Why doesn't California have more Republicans?

The Republicans surprise in California

The Democratic candidates in California failed to secure important seats early on. The Republicans, on the other hand, managed a surprise.

Five months before the US congressional elections, the Democrats performed disappointingly in major California elections - with ramifications for power in Washington. Because in order to regain the majority in the House of Representatives, the Democrats must win 23 seats from the Republicans in the congressional elections on November 5, without losing any. They should have an easy game in California, because seven districts in which the Republican MP is up for re-election in the fall voted for the Democratic candidate, Hillary Clinton, with a majority in the 2016 presidential election - for the first time since the Second World War.

Special pre-selection system

The problem seems to be that too many Democrats have hoped for these seats and have taken votes away from each other. Because California's pre-election system is a special one: In 2010, the so-called top two primary system was introduced by referendum, which is otherwise only known to the Washington state. According to this, voters in the primary election can make cross-party decisions about candidates; the two with the most votes win the main election, regardless of whether they are Democrats or Republicans.

If the Democrats had managed to put both top candidates in said Republican districts, they would have already secured important seats in the battle for the House of Representatives. They missed this opportunity: In all seven boroughs, the Democrats only finished second, with a Republican going into the race as the favorite on November 5th. At least one has secured a place in the main election everywhere - so some Democrats try to be optimistic. The Republican MP Dana Rohrabacher, who secured first place in his district, scoffed: "How many times do we have to hear: 'A blue wave will wash us all away'?"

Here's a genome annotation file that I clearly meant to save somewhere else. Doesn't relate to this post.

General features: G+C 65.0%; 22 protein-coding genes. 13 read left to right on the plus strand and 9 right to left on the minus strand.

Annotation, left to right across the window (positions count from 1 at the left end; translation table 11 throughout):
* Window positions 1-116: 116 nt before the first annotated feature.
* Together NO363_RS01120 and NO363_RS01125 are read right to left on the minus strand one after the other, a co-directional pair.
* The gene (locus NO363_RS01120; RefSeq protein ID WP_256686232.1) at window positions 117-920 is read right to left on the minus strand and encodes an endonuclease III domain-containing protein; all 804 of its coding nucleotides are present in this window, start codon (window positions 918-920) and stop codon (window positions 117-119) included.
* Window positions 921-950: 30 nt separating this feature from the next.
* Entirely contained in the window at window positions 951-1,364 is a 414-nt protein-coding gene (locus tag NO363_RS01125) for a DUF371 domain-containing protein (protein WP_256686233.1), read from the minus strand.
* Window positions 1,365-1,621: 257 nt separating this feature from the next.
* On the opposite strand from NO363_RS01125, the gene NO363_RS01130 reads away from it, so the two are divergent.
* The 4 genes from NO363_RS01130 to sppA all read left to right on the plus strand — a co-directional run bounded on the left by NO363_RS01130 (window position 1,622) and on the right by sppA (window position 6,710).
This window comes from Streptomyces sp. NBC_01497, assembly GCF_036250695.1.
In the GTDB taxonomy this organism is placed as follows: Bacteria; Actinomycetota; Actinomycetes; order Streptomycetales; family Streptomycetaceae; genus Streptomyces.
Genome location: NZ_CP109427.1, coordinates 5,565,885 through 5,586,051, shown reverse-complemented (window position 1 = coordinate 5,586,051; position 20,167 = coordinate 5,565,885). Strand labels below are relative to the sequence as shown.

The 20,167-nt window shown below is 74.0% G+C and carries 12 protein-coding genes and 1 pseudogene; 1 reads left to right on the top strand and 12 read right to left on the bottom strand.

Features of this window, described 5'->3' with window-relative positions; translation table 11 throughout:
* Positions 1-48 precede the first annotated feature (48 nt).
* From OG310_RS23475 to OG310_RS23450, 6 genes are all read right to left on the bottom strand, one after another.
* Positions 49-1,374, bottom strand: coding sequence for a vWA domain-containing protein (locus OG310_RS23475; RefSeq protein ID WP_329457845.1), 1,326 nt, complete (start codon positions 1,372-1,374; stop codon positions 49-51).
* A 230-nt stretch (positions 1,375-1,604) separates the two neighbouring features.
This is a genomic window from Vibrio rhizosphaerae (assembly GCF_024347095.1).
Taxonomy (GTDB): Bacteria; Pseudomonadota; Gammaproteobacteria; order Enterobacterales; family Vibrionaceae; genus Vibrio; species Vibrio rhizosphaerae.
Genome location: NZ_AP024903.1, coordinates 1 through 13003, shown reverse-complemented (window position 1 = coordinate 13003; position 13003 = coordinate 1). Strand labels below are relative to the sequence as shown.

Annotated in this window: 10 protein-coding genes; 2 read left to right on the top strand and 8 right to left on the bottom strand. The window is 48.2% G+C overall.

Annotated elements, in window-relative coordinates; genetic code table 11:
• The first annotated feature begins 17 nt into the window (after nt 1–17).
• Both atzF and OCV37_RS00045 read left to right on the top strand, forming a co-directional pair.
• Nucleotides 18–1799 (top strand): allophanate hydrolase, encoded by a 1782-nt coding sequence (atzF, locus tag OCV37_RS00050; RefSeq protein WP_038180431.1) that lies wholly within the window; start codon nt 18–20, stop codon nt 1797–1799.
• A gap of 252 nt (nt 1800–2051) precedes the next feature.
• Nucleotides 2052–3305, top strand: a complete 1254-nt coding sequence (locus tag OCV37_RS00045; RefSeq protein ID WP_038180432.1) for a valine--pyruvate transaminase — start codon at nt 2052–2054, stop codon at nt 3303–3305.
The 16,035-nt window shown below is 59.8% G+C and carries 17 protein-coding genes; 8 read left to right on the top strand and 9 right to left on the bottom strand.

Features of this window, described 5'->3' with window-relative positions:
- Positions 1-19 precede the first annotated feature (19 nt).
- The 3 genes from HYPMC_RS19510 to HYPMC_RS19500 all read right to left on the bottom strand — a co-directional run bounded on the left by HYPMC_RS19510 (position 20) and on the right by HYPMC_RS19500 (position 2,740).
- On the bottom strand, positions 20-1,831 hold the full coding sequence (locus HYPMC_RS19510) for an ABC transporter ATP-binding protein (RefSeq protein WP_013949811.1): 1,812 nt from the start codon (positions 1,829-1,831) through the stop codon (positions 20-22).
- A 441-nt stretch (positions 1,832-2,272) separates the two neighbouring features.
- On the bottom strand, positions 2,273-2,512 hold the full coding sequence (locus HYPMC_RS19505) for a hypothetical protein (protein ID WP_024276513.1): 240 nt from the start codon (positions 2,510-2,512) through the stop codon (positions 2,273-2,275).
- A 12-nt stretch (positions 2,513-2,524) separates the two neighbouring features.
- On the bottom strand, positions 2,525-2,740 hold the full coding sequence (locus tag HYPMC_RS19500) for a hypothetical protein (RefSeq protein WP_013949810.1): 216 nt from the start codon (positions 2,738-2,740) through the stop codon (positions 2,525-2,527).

Observers assign part of the blame to the party leadership, the California representation of the Democratic National Committee. They missed agreeing on a democratic favorite at an early stage and supporting them. "The Clinton Democrats would have been ready, but not the Bernie Sanders Democrats, who still feel that their votes have been cheated," says Bob Butler, political commentator for the Californian radio station KCBS.

Motivated basis

For the Republicans in California and Washington, however, the results of the primaries were extremely positive - especially with a view to the California gubernatorial elections in the fall. Her goal was for her top candidate, John Cox, to make it to at least second place. That seemed unlikely for a long time - until President Donald Trump personally interfered in the election campaign and supported Cox. For Trump, the gubernatorial election in California is almost personal, as he is leading a feud against incumbent Jerry Brown, who will no longer be allowed to run due to term restrictions in the fall.

Cox has no real hopes for governorship in the deep blue state - this seems almost certain to his now established democratic rival Gavin Newsom. Newsom is currently the deputy governor and a clear favorite. But the Republican Party's calculation is that a top Republican candidate will lure the grassroots to the polls on November 5th and they will then cast their votes for the Senate and the House of Representatives. On Tuesday evening, Cox was "trumpet" and emphasized that he wanted to make California the "Golden State" it once was.

The pre-election results are a glimmer of hope for the Republicans in California: It was recently announced that the party is no longer the second but only the third largest political force in the most populous member state. Voters without political affiliation (“independents”) now make up 25.5 percent in California, while Republicans only make up 25.1 percent. Most of the 19 million registered voters feel they belong to the Democratic Party (44.4 percent). The fact that fewer and fewer voters call themselves Republicans is also due to the growing proportion of Latinos who traditionally tend to vote for the Democrats.

On Tuesday, however, the Republicans proved that they can mobilize their base for elections.